Bioblitz at the Sarah and Bailey Williamson Preserve at Walnut Hill

June 9, 2016

At 7:00am last Friday morning, over 20 volunteers gathered at TLC’s future Walnut Hill Preserve.  Outfitted with their tools for the day, binoculars, nets, field guides, soil augurs, hand lenses, sturdy boots, and most importantly keen eyes and ears the group set out to conduct a bioblitz of the future preserve.  A bioblitz is a rapid biological inventory aimed at finding and identifying as many species as possible in a short period of time.

The crew tramped across the site for 8 hours and documented over 400 species of birds, plants, insects, reptiles, amphibians, and more. This inventory will help document the current conditions of the site and help inform TLC’s management planning process for the preserve that will occur over the next year.

A few bird highlights from the visit included northern bobwhites (which are rarely heard in Wake County) and black-and-white warblers near the fields.  We also heard wood thrushes (an indicator of a mature intact forest ecosystem) and documented 60 other bird species across the property.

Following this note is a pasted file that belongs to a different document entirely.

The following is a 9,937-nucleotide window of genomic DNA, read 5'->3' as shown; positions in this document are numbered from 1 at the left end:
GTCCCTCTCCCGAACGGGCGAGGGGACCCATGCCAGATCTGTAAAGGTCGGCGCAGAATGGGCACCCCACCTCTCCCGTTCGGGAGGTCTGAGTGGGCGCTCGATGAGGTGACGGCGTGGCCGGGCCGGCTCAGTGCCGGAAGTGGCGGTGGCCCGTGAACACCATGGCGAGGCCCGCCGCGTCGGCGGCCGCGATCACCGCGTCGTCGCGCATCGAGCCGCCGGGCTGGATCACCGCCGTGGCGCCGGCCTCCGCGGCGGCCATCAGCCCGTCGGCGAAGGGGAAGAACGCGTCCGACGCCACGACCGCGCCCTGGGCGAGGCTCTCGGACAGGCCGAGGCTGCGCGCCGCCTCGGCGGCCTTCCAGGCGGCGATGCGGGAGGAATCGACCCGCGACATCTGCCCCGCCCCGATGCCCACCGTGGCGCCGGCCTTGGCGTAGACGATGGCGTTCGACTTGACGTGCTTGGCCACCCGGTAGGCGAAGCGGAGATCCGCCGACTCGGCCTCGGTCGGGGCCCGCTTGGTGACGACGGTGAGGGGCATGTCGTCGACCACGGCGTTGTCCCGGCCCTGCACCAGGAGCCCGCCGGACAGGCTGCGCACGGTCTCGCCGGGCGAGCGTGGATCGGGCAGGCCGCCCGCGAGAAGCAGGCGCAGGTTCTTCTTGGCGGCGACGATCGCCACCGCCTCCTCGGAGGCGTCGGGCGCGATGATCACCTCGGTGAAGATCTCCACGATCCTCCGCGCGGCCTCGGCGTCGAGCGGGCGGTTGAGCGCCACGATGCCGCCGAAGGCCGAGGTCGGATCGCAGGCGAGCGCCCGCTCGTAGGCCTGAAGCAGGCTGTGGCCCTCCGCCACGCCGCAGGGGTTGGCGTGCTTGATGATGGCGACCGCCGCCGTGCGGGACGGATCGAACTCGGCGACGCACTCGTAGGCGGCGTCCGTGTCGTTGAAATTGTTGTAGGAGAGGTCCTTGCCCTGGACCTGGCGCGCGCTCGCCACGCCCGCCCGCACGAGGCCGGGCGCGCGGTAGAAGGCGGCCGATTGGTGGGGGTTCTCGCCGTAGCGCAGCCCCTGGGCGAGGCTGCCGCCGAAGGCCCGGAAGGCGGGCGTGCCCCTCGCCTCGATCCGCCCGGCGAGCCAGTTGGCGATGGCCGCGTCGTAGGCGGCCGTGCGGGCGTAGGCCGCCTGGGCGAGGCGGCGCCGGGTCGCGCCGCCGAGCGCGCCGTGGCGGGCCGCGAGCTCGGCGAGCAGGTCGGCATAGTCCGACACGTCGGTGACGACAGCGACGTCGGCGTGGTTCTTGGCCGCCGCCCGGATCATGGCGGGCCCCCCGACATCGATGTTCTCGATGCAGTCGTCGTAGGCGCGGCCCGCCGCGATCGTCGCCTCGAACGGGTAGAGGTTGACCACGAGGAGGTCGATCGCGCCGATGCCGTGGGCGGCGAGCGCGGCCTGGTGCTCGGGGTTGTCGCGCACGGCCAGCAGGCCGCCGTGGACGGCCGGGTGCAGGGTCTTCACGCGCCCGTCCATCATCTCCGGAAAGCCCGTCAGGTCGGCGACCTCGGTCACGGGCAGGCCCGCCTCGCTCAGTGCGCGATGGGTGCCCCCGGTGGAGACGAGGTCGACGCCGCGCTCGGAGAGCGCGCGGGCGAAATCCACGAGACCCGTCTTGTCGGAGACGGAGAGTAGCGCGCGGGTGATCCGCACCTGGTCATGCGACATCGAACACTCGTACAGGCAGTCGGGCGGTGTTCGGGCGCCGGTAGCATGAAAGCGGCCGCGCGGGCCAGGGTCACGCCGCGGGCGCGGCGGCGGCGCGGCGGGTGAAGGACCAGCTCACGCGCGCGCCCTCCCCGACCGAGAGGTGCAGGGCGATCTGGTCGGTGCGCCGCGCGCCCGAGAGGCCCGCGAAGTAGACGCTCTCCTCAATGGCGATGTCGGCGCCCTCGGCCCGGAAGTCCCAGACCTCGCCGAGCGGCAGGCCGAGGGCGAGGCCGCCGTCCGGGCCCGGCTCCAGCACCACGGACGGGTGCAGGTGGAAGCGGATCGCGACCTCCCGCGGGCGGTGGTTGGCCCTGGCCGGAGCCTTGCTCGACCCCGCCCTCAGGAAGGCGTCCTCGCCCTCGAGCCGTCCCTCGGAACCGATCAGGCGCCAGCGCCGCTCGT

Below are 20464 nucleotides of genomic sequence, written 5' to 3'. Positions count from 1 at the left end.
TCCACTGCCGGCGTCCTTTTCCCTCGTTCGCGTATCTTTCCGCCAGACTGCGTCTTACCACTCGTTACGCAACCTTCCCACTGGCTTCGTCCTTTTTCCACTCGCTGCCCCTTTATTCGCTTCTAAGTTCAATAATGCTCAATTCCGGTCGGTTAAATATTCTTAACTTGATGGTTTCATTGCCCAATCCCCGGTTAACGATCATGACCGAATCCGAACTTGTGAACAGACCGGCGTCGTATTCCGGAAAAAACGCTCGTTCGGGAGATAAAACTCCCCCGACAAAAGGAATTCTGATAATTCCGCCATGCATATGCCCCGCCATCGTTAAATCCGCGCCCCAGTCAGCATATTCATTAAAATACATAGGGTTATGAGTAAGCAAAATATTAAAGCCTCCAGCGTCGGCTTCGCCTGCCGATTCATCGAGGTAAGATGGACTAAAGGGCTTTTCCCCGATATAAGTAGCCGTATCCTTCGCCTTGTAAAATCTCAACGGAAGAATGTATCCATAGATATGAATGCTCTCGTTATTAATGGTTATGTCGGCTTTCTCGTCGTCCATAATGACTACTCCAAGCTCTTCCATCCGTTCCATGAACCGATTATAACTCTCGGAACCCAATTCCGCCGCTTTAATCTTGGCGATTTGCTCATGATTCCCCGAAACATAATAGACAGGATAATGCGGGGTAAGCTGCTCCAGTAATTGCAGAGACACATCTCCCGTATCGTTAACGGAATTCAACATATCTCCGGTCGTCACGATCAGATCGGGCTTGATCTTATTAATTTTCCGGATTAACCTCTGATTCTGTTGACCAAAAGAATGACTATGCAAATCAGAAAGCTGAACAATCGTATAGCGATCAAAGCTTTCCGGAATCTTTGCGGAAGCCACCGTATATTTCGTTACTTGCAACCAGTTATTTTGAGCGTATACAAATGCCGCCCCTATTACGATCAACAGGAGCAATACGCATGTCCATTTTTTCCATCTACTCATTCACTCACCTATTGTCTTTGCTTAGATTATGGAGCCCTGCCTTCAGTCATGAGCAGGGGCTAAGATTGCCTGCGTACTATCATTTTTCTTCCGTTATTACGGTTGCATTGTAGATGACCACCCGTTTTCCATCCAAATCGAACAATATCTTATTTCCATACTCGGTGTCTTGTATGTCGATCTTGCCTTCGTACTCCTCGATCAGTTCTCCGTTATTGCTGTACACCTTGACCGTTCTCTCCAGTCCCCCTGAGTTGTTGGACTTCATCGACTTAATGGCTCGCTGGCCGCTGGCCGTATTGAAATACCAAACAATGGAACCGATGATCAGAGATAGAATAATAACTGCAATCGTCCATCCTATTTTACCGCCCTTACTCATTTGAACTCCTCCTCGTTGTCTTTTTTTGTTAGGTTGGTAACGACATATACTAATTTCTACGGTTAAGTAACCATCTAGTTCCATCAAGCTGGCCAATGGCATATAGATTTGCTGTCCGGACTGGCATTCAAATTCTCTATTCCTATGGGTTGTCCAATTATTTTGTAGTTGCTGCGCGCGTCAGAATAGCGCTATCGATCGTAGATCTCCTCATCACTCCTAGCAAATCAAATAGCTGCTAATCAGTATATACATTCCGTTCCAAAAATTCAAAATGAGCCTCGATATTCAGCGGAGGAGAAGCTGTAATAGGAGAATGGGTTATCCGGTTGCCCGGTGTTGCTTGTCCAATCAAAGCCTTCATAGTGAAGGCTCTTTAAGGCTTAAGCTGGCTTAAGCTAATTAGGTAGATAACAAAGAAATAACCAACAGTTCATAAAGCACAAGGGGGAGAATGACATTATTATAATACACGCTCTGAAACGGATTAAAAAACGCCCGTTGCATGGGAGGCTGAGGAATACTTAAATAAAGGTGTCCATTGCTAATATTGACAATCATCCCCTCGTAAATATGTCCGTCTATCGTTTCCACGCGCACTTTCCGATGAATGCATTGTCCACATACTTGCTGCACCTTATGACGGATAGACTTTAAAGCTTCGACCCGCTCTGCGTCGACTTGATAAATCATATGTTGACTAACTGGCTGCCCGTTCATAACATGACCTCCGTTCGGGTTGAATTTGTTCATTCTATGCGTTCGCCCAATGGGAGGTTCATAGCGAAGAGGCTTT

A little closer to ground there were butterflies in abundance. A few butterfly discoveries included: American Snout, Northern Cloudywing, Appalachian Brown, and even Monarch feeding on emerging milkweed in the fields.

app brownSatyrodes Appalachia: Appalachian Brown (Photo by Alvin Braswell)

A variety of insects were discovered including a few ticks we wish were not on the list.  Several dogbane beetles had taken up residence in a patch of dogbane also known as Indian hemp in one of the fields, a name given in reference to its historical use for making cords and rope.

db beetleDogbane. (Photo by Leigh Ann Hammerbacher)

Even closer to the ground, the group noted over 200 species of plants and trees. A few species in bloom included helmet skullcap, fire, pink, and Carolina milkvine.

milkvineMatelea carolinensis: Carolina milkvine (Photo by Scott Pohlman)

Volunteers even dipped their nets in the seeps and creeks including one of my favorites, the slimy salamander.

salamander
Salamander (Photo by Leigh Ann Hammerbacher)

Overall we had a great day!  TLC wants to thank all of our volunteers, several who are shown in the picture below.  Your efforts will have an impact on this preserve for many years to come.  TLC would especially like to thank John Connors and Deborah Fowler with WakeNature, who helped TLC organize the day.

group(Photo by Leigh Ann Hammerbacher)

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